Art that illuminates the street

Interview: Kym Ortenburg & Yandell Walton, Gertrude Street Projection Festival

Young Blood, Arika Waulu, Gertrude St Projection Festival, 2014

Young Blood, Arika Waulu, Gertrude St Projection Festival, 2014

For its eighth year, the hugely popular and aesthetically innovative Gertrude Street Projection Festival has been curated for the second time by festival co-founder and executive producer Kym Ortenburg and Yandell Walton—one of the featured artists of the second festival. Walton says, “I was really interested in volunteering for the festival to try to get a really good mix of contemporary art and community projects within its 30 to 40 sites. I think throughout the selection process that has been a really strong focus for us so it’s not outweighed by one side or the other.”

Ortenburg, with a background in producing, says that some years ago she attended the Australian Television & Radio School “and was always very interested in light. Yandell’s background as a visual artist and my more moving image, video-based and film location interests have combined. We both bring particular aesthetics to the festival and both very much enjoy the idea of projection being site-specific. I think that’s where our collaboration works the best.” Walton adds, “Another focus has been to provide a platform for emerging artists or artists who have not necessarily worked within the medium and offering them technical support. I’ve done a lot of mentoring and projection workshops. This year we’ve picked a lot of artists who might not necessarily have the skills but with our team we can make it happen.”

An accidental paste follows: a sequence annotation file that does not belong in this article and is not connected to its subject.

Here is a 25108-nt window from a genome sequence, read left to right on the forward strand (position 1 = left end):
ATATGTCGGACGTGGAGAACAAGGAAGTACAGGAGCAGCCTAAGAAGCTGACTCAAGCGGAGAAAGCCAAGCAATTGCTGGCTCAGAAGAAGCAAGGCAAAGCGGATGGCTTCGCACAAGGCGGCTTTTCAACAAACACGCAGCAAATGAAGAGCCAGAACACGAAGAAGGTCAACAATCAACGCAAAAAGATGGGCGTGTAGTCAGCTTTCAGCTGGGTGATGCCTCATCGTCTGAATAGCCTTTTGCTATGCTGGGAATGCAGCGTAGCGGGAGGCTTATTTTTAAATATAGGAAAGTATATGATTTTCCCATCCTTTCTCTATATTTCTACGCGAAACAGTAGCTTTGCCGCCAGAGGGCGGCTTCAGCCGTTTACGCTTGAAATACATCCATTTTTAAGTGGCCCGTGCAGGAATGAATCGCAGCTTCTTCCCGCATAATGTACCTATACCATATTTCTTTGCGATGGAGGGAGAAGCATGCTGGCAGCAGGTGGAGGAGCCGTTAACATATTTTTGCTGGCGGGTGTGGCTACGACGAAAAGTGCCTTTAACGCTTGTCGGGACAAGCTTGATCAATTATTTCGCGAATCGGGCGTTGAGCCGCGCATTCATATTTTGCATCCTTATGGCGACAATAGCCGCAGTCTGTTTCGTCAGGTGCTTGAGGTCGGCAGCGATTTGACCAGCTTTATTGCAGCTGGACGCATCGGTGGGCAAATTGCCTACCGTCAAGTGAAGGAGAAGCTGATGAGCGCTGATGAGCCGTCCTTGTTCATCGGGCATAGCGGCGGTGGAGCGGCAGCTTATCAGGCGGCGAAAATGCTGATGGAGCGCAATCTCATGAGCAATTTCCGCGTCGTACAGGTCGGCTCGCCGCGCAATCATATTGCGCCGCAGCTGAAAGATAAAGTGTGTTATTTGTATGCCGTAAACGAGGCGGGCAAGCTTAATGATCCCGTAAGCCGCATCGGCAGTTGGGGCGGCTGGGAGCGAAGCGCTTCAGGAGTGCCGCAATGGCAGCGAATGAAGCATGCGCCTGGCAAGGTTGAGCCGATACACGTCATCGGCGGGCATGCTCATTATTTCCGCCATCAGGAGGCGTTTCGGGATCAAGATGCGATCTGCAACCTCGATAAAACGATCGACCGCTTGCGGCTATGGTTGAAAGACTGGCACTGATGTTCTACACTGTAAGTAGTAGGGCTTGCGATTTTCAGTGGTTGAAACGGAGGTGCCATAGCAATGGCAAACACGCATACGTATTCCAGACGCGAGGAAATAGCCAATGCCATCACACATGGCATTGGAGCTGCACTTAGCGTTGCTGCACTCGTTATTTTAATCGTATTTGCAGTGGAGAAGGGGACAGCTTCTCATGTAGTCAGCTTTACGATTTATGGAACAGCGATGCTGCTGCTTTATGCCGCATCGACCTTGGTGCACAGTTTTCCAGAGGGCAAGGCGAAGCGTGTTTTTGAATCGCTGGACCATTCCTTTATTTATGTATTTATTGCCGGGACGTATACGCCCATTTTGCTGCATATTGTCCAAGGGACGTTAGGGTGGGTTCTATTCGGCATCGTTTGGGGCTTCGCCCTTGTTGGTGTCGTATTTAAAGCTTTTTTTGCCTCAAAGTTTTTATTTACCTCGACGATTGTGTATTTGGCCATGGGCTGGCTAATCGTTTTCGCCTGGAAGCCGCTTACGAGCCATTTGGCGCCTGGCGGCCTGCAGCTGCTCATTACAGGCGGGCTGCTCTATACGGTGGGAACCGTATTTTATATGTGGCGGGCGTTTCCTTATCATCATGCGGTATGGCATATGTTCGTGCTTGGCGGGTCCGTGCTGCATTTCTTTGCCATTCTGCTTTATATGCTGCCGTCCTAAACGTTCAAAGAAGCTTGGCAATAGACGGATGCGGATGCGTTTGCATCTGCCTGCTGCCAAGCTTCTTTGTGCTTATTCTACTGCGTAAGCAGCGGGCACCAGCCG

Ortenburg says of projection art, “it’s come a long way in a very short space of time. Yandell was one of the early artists and [others such as] Kit Webster, Hugh McSpedden and Ian de Gruchy even earlier. These are among the people who first started to look at the whole idea of site-specific projection art. And now it’s come to the forefront in the minds of many artists really interested in combining their passion—whether it’s sculpture or visual art or animation art—and the [realisation] of it in a specific site.”

In Europe and the UK, and in Melbourne, there are large screens in public squares. What’s the difference between showing works there and in a suburban street?
Ortenburg suggests, “this type of event gives the community—the artists and the audience—new ways of looking at something that’s quite familiar. The streetscape that they walk up and down all the time is suddenly transformed [and they experience] a new and different way of looking at it, either visually and aesthetically or just the notion that you’re drawing attention to something.” As an example she cites very large projections onto the Atherton Gardens Housing Commission Estate in the 2014 festival. “That really transformed both the people who live there and the people who walked by and hadn’t really thought about social housing. Suddenly it became an incredibly magical canvas that had great impact.”

During the festival, is there a sense of Gertrude Street itself being full of light and magic?
“Yes,” says Ortenburg, “people give us a lot of feedback about that very fact. It brings everybody out into the street. It’s freezing cold, it’s dark, it’s Melbourne in July so to get thousands of people out, of all different ages from 6pm till midnight is a pretty fabulous achievement! And the audience, the residents and the artists are all part of a community. It creates its own little sphere of ‘magic’ in the middle of Melbourne winter.”

How much do the works vary in scale and how are sites selected?